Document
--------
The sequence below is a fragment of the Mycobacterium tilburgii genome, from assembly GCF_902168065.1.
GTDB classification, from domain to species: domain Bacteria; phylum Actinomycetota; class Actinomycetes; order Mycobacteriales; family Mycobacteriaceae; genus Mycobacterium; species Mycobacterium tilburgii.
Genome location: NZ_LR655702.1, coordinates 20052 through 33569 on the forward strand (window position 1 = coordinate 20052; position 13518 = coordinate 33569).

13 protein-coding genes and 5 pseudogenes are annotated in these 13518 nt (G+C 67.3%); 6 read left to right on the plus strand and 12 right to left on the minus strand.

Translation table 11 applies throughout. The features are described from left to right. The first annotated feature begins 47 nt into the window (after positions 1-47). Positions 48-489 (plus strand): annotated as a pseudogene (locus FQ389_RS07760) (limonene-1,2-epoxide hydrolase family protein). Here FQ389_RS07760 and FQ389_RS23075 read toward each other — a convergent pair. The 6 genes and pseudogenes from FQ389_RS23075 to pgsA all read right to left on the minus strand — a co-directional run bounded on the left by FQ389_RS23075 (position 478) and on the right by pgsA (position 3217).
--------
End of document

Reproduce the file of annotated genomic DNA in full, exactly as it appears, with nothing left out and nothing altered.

The sequence below is a fragment of the Mycobacterium tilburgii genome, from assembly GCF_902168065.1.
GTDB classification, from domain to species: domain Bacteria; phylum Actinomycetota; class Actinomycetes; order Mycobacteriales; family Mycobacteriaceae; genus Mycobacterium; species Mycobacterium tilburgii.
Genome location: NZ_LR655702.1, coordinates 20052 through 33569 on the forward strand (window position 1 = coordinate 20052; position 13518 = coordinate 33569).

13 protein-coding genes and 5 pseudogenes are annotated in these 13518 nt (G+C 67.3%); 6 read left to right on the plus strand and 12 right to left on the minus strand.

Translation table 11 applies throughout. The features are described from left to right. The first annotated feature begins 47 nt into the window (after positions 1-47). Positions 48-489 (plus strand): annotated as a pseudogene (locus FQ389_RS07760) (limonene-1,2-epoxide hydrolase family protein). Here FQ389_RS07760 and FQ389_RS23075 read toward each other — a convergent pair. The 6 genes and pseudogenes from FQ389_RS23075 to pgsA all read right to left on the minus strand — a co-directional run bounded on the left by FQ389_RS23075 (position 478) and on the right by pgsA (position 3217).